Clinton, Jordan and Lewinsky could all be charged with suborning perjury–encouraging a witness to lie under oath–and obstruction of justice. Lewinsky has reportedly said on tape that Clinton and Jordan tried to get her to lie about the alleged affair. Both men have denied it. Here too, much depends on whether Lewinsky testifies against them. Starr might have trouble getting a conviction for suborning perjury if all the principals agree it didn’t happen. And again, much would turn on context and precise words. If the two men just gave her general advice to be discreet–not advising her about what to say in a deposition–it would be perfectly legal. Even if they were referring to the deposition, it would depend on how specific the advice to misrepresent the truth was. “It’s not suborning perjury to say you shouldn’t volunteer something,” says Northwestern University law professor Paul Robinson. There are reports that Lewinsky said on tape that the President told her, “There is no evidence, so you can deny, deny, deny.” But you are allowed to urge a witness to deny something that is untrue. And Clinton’s lawyers could argue something got lost in Lewinsky’s casual paraphrase of his remarks.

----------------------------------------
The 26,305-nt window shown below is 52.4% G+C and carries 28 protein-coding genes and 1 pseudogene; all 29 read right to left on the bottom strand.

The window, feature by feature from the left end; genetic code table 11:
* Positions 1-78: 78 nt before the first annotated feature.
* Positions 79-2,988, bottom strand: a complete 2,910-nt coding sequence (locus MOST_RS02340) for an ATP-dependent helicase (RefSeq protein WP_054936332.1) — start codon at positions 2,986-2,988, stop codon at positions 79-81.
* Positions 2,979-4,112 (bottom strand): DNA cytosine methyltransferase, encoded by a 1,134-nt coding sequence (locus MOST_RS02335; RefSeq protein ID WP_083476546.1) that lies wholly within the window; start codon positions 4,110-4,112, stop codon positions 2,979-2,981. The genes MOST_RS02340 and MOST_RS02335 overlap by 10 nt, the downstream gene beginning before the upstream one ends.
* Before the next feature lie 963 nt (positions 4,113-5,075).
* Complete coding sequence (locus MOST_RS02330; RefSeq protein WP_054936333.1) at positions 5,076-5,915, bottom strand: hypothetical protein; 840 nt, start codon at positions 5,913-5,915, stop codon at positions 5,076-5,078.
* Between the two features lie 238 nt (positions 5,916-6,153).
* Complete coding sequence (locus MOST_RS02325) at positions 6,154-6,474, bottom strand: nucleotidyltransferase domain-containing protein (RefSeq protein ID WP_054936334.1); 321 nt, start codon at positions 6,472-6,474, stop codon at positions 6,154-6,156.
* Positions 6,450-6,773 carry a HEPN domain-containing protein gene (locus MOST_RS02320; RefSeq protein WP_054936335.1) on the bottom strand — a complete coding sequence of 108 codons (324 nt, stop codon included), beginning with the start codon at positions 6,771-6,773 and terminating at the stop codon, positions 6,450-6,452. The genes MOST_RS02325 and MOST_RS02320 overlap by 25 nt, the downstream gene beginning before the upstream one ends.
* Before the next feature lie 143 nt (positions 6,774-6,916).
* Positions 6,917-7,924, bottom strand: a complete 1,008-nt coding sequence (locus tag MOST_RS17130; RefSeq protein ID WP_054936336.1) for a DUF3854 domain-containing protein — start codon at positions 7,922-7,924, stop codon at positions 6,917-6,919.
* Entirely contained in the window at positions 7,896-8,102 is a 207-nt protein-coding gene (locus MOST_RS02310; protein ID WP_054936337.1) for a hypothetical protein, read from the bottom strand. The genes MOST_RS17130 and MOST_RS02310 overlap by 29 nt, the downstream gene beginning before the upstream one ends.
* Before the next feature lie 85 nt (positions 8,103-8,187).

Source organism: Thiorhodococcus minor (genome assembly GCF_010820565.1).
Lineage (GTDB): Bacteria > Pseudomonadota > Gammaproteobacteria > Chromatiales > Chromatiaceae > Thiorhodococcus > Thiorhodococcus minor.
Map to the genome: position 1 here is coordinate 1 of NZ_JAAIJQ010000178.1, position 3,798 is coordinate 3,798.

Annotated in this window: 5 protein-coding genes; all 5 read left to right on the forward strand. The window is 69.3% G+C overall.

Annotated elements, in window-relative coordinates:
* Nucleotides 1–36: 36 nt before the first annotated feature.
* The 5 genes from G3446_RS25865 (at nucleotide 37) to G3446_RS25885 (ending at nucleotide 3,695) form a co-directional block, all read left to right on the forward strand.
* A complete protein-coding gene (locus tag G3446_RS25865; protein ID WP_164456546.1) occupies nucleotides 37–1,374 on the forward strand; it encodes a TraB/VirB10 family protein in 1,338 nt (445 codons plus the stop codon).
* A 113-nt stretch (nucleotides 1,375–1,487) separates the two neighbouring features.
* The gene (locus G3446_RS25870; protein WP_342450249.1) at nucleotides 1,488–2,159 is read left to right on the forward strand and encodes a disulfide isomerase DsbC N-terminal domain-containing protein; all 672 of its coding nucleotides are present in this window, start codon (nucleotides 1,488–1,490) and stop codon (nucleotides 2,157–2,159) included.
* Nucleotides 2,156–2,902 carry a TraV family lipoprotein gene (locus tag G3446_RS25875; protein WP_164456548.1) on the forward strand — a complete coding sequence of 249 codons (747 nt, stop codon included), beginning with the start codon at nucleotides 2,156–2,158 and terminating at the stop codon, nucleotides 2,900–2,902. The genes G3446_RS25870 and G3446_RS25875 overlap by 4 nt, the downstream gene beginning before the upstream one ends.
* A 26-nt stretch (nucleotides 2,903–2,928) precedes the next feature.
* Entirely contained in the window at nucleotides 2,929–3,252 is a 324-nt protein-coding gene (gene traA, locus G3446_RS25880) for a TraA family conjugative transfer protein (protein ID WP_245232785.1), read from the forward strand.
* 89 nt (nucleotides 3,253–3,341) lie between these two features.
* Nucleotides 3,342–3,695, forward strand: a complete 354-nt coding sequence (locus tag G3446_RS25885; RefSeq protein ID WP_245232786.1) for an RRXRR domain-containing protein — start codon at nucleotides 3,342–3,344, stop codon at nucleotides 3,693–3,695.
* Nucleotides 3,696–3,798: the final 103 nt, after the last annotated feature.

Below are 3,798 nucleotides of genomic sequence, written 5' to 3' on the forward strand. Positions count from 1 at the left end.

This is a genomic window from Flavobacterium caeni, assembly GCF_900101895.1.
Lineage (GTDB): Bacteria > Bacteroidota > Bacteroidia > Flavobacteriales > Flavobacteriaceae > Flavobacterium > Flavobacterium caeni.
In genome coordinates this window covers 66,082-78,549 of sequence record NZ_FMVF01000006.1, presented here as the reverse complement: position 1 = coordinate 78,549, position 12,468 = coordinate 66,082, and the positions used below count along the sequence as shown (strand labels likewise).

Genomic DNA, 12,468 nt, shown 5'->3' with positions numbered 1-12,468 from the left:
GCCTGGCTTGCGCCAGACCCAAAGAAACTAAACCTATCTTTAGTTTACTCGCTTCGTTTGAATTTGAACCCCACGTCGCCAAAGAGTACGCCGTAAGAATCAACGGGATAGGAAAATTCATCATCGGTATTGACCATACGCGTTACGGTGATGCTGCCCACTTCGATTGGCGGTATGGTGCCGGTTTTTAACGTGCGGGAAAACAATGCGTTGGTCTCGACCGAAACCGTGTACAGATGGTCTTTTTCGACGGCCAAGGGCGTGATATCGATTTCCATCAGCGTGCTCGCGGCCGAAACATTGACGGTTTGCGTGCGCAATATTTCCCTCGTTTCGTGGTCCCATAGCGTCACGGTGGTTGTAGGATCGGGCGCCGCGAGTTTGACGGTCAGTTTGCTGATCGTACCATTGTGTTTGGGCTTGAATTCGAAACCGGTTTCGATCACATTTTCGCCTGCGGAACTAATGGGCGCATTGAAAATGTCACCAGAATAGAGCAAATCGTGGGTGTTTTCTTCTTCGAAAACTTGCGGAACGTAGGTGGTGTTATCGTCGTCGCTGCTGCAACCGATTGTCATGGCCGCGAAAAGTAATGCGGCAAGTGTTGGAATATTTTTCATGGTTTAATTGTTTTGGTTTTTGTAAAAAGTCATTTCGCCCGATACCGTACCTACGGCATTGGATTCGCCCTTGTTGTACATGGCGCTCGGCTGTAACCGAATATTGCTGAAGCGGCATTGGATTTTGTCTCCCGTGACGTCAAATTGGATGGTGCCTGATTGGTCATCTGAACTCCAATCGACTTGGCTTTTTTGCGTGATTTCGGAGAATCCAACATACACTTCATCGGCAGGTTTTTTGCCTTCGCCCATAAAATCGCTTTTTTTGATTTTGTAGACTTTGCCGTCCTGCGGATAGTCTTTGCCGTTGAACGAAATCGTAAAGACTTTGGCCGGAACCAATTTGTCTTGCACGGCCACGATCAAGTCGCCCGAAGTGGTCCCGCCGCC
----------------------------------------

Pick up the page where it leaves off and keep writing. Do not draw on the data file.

Suborning perjury, or at least conspiring to, may be the strongest charge against Lewinsky. Starr reportedly has a set of written “talking points,” which appear to have been written by a lawyer, that Lewinsky used to urge Tripp to tailor her testimony to protect Clinton. That could be conspiracy to suborn perjury. This talking-points document is already being touted as Starr’s strongest weapon to force Lewinsky to cooperate in a case against Clinton.

Starr could also possibly pursue an array of conspiracy charges. If Clinton worked through Jordan or another intermediary to get Lewinsky to lie, as has been alleged, it could be conspiracy to suborn perjury or obstruct justice. The same would be true if Clinton and Jordan discussed getting Lewinsky a job in exchange for her false testimony, or if anyone inside the White House or out helped her prepare the talking points for Tripp.